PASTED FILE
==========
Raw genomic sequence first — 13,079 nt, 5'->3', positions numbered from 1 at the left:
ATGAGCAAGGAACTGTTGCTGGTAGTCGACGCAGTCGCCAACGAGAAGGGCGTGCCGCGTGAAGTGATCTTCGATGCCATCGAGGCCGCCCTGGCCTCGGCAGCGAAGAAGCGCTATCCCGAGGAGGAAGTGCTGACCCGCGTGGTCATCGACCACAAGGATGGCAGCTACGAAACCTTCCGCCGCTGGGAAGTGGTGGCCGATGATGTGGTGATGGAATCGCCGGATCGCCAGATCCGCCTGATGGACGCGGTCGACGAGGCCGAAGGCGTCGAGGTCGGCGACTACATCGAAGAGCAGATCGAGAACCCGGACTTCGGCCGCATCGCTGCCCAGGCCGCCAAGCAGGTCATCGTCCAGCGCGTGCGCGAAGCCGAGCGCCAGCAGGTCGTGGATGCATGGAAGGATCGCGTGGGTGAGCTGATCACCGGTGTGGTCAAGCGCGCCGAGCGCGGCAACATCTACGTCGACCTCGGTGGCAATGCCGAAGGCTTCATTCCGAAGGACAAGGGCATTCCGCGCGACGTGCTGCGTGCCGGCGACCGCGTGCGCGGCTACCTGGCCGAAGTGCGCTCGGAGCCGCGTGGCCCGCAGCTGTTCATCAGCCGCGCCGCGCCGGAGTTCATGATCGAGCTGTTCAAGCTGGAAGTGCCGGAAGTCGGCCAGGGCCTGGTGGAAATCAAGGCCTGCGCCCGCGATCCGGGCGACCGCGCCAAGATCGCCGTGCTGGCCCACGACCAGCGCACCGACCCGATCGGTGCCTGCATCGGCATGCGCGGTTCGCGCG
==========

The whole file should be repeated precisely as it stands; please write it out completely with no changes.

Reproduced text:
Raw genomic sequence first — 13,079 nt, 5'->3', positions numbered from 1 at the left:
ATGAGCAAGGAACTGTTGCTGGTAGTCGACGCAGTCGCCAACGAGAAGGGCGTGCCGCGTGAAGTGATCTTCGATGCCATCGAGGCCGCCCTGGCCTCGGCAGCGAAGAAGCGCTATCCCGAGGAGGAAGTGCTGACCCGCGTGGTCATCGACCACAAGGATGGCAGCTACGAAACCTTCCGCCGCTGGGAAGTGGTGGCCGATGATGTGGTGATGGAATCGCCGGATCGCCAGATCCGCCTGATGGACGCGGTCGACGAGGCCGAAGGCGTCGAGGTCGGCGACTACATCGAAGAGCAGATCGAGAACCCGGACTTCGGCCGCATCGCTGCCCAGGCCGCCAAGCAGGTCATCGTCCAGCGCGTGCGCGAAGCCGAGCGCCAGCAGGTCGTGGATGCATGGAAGGATCGCGTGGGTGAGCTGATCACCGGTGTGGTCAAGCGCGCCGAGCGCGGCAACATCTACGTCGACCTCGGTGGCAATGCCGAAGGCTTCATTCCGAAGGACAAGGGCATTCCGCGCGACGTGCTGCGTGCCGGCGACCGCGTGCGCGGCTACCTGGCCGAAGTGCGCTCGGAGCCGCGTGGCCCGCAGCTGTTCATCAGCCGCGCCGCGCCGGAGTTCATGATCGAGCTGTTCAAGCTGGAAGTGCCGGAAGTCGGCCAGGGCCTGGTGGAAATCAAGGCCTGCGCCCGCGATCCGGGCGACCGCGCCAAGATCGCCGTGCTGGCCCACGACCAGCGCACCGACCCGATCGGTGCCTGCATCGGCATGCGCGGTTCGCGCG